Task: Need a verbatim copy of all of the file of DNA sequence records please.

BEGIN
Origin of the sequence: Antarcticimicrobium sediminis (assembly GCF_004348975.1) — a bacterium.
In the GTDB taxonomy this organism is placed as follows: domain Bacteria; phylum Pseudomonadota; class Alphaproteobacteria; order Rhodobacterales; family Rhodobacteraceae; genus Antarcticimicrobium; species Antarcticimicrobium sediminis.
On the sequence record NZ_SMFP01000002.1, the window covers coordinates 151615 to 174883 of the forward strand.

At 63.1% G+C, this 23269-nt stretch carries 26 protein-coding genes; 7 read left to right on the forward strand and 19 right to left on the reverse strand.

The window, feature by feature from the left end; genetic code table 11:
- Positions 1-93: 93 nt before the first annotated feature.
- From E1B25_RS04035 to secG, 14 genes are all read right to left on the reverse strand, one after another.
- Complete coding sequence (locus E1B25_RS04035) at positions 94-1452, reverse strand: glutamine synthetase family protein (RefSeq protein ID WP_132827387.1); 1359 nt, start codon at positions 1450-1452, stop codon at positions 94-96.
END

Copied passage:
Origin of the sequence: Antarcticimicrobium sediminis (assembly GCF_004348975.1) — a bacterium.
In the GTDB taxonomy this organism is placed as follows: domain Bacteria; phylum Pseudomonadota; class Alphaproteobacteria; order Rhodobacterales; family Rhodobacteraceae; genus Antarcticimicrobium; species Antarcticimicrobium sediminis.
On the sequence record NZ_SMFP01000002.1, the window covers coordinates 151615 to 174883 of the forward strand.

At 63.1% G+C, this 23269-nt stretch carries 26 protein-coding genes; 7 read left to right on the forward strand and 19 right to left on the reverse strand.

The window, feature by feature from the left end; genetic code table 11:
- Positions 1-93: 93 nt before the first annotated feature.
- From E1B25_RS04035 to secG, 14 genes are all read right to left on the reverse strand, one after another.
- Complete coding sequence (locus E1B25_RS04035) at positions 94-1452, reverse strand: glutamine synthetase family protein (RefSeq protein ID WP_132827387.1); 1359 nt, start codon at positions 1450-1452, stop codon at positions 94-96.